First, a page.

Anyone who's seen my comments on Project CARS articles published here on TeamVVV.com will know that I've been a fairly vocal critic of Slightly Mad Studios' most recent racing game release.
Most of those quandaries I have had with Project CARS mainly stem back to the problems it had from launch, particularly on the Xbox One. Though it's been said that circumstances that heavily weighed against developer Slightly Mad's favour were a contributing factor, the fact Project CARS was released with the myriad issues it had at the time is something that I found to be borderline unacceptable for a game that had endured not one, not two but three big delays.
One issue of mine that has persisted, though, is the DLC programme for Project CARS, and how it has the potential to set a very dangerous precedent for the video game industry.
My qualms don't necessarily deal with the price of the content Slightly Mad has been offering to date – the recently-released Aston Martin Track Expansion pack for Project CARS, which includes three Aston Martin racing models and an all-new location with a variety of circuit layouts, costs less than a majority of the individual car packs for Forza Horizon 2. And the car packs for Project CARS take a substantially smaller hit on the wallet when compared to the Forza games, too.
For that aspect of its DLC programme for Project CARS, Slightly Mad should be applauded. But at the same time, I believe the studio should also be called out more frequently on one main issue of contention: the premium content released for Project CARS so far wasn't disclosed as such when it was first announced for the game.
Take the aforementioned Aston Martins as an example. Back in August 2014 when Slightly Mad declared it had successfully acquired the rights to feature cars from the British sports car manufacturer in the game, it opened the official statement on this revelation as such:
"Slightly Mad Studios announces a spectacular new addition to the lineup of vehicles in Project CARS as Aston Martin joins the WMD-powered racing title."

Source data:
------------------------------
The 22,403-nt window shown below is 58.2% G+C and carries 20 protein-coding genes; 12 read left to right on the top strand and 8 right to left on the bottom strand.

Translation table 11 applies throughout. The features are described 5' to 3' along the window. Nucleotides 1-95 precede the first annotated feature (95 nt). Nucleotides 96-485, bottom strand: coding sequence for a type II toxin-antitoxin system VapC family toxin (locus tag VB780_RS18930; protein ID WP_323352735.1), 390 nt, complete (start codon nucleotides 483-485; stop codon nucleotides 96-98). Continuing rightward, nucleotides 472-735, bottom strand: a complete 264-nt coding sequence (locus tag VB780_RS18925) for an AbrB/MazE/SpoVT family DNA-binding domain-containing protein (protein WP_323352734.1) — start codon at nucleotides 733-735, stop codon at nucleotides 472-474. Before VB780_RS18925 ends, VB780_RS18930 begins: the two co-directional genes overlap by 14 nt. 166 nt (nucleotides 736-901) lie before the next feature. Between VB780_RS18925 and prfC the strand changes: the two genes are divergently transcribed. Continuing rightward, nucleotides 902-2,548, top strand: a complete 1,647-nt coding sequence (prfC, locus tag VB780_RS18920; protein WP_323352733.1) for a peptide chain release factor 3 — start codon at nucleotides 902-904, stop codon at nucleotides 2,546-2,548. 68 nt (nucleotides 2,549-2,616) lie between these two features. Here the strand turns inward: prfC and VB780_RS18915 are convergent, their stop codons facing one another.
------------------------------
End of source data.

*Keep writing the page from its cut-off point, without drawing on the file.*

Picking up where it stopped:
At first glance, it seems perfectly innocent and controversy free, as does the remainder of the statement text. Looking back in hindsight, though, it does leave me feeling really uncomfortable – we now know almost half of the game's licensed Aston Martins will only be accessible to players who are willing to pay extra for them, yet the announcement from Slightly Mad is so vague (intentionally or not) that it makes no allusions to the fact only three of them will actually be featured in the standard game.
Similar stories can be said for other cars and tracks – it's impossible, for instance, to race any Bentley in Project CARS without forking out for the Racing Icons Car Pack they're featured in, even though they were announced for Project CARS over a year before the game went on sale. Likewise for the Ruapuna Park location, every sports car prototype from before 2003, a vast majority of the touring cars… the list goes on and on.
The fact so many vehicles and locations announced for Project CARS before its launch have yet to actually be featured in the game only further reinforces my cynicism towards the title. I'm not usually a betting man, but I'd easily wager the next "big track expansion" for Project CARS will revolve around the Indy 500 license announced for the game in May last year.
Granted, a good chunk of this frustration on my part is down to the fact I was swept away in euphoria when these cars and circuits were announced, to the point where I jumped to conclusions whilst reporting on these license acquisitions. As a journalist, it's fundamental for me to remain impartial to emotional outbursts, and to always question the validity and clarity of the facts being asserted. In that area back then during my more inexperienced days as a news writer, I fully admit to failing in that area.
It's also worth pointing out that Slightly Mad has redeemed itself slightly in recent DLC releases – the Mojave location featured in the Aston Martin Track Expansion wasn't, to my knowledge, announced before Project CARS' on-disc location list was revealed. A decent selection of cars are also available for free as well – I personally was as relieved as I was ecstatic when I heard the 1952 Mercedes-Benz 300SL would be coming to Project CARS at no extra cost.
And the worst thing about all of this is that I fear we're beginning to see other racing game developers jump onto this "announce cars now, charge extra for them later" option: the all-new Ford Shelby GT350 was officially confirmed for Forza Motorsport 6 earlier this year in January, yet it wasn't until E3 2015 that it was revealed the car would only be available to players who purchased the £15.99 VIP Pass. It also hasn't stopped Microsoft from featuring it (or, indeed, other VIP Pass-exclusive cars like the Lamborghini Veneno and Ferrari 458 Speciale) in the launch trailer for the game, without actually disclosing it as being one.
If we're genuinely starting to see an 'announce content now, release it as a premium extra later' trend developing, then I really hope there's enough of a backlash before it has the potential to get out of hand. Outcries in recent years have been able to reverse many moves that are inherently unfriendly to consumers and, whilst vague statements on content that may or may not be featured in a video game may be lower down on the priority list, it is something that I ideally want to see tackled before other developers and publishers decide to follow suit.
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Editors note: this opinion blog represents the personal views of the writer and not the overall views of TeamVVV.